Paralegals have reason to worry

  • Roles such as paralegals will be threatened by automation and AI
  • In-house practitioners will focus on more skilled work, rather than mundane tasks
  • Future IP departments will include staff with a greater variety of skills

As in other fields of intellectual property, the growth of automation will replace (either completely or partially) some roles in patent departments. “If I were a paralegal, I would be worried,” quips one practitioner, in a comment that reflects the wariness that many feel about increasing use of technology. But used effectively, AI tools should increase efficiency and enable staff to focus on more complex, valuable tasks than searching, docketing and so on. One in-house counsel in a small high-tech company puts it like this: “There are loads of things I would love to do but I can’t do them because I’m filling NDAs. If in a few years’ time AI can do 90% of the patent drafting, then I’m there!”

Most of those interviewed predicted that their teams would remain about the same size in the next decade, but would be doing different jobs, thanks to automation, outsourcing and changing business needs. “Technology doesn’t replace humans, but enables you to grow without adding staff,” notes one in-house counsel.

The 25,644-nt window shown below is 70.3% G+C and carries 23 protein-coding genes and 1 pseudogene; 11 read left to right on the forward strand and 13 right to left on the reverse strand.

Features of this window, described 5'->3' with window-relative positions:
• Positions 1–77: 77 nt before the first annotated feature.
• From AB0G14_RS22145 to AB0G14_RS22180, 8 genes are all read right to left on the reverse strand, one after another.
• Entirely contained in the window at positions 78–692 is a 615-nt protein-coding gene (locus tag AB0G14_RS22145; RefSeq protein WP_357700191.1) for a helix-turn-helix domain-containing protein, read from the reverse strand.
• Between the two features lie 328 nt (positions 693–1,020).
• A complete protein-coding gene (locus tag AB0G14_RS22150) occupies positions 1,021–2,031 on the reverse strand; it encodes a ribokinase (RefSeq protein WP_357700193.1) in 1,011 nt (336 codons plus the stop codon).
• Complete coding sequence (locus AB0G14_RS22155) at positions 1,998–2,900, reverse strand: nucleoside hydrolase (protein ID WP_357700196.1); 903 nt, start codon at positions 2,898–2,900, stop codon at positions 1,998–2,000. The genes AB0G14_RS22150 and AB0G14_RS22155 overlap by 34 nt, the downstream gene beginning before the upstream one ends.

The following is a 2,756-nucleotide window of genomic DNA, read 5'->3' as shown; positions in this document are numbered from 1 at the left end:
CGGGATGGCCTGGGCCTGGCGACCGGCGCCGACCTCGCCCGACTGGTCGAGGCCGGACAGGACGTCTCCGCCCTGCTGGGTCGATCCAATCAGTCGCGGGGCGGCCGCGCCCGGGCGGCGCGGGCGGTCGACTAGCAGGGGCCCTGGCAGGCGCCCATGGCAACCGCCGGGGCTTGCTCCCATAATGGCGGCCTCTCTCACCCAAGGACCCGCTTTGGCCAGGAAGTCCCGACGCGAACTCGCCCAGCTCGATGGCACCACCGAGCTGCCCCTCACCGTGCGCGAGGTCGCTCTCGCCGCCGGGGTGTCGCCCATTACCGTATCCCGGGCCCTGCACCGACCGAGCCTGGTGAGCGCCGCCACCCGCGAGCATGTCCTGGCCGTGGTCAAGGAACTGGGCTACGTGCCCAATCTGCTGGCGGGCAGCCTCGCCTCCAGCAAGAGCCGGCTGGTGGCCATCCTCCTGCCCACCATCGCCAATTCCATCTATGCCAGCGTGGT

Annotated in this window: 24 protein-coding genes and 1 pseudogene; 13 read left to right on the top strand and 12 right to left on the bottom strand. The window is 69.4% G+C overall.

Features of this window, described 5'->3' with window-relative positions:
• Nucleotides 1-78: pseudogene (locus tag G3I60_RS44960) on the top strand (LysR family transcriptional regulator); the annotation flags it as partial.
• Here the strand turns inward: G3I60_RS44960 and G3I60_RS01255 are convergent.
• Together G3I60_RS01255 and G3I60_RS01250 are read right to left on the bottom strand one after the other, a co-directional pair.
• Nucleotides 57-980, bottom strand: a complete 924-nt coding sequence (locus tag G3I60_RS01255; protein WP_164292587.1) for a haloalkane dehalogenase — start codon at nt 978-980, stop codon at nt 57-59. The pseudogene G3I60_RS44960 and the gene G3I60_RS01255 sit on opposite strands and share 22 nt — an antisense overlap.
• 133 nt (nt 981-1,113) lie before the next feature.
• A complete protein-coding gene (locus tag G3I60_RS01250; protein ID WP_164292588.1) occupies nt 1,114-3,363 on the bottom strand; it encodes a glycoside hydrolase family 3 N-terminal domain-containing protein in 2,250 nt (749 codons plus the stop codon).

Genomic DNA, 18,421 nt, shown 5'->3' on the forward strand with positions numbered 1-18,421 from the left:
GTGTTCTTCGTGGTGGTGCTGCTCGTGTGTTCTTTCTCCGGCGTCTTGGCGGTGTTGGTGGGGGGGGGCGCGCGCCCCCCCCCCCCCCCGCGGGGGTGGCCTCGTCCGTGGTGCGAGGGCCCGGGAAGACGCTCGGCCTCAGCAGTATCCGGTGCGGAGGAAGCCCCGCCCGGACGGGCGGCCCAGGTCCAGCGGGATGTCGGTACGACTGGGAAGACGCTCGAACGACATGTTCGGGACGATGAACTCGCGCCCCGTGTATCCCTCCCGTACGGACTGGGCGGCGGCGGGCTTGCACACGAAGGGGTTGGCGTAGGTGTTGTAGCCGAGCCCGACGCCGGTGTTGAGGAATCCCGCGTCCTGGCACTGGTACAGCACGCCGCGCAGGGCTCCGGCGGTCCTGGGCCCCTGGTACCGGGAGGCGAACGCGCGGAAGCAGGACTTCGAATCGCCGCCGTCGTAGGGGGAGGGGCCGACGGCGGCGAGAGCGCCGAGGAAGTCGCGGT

The IP department of the future is likely to have more data analysts and IT consultants, as well as more people with economics or accounting backgrounds sitting alongside the patent attorneys. But there will probably be fewer people doing the nuts and bolts of patent drafting. “An EQE [European qualifying examination] will no longer be enough,” says one practitioner, adding: “There will be a shift in the type of people working in IP departments… It will be important to have leadership and product management skills and be entrepreneurial in using intellectual property. You need a combination of different skills. There will be a shift to being strategic portfolio managers.”

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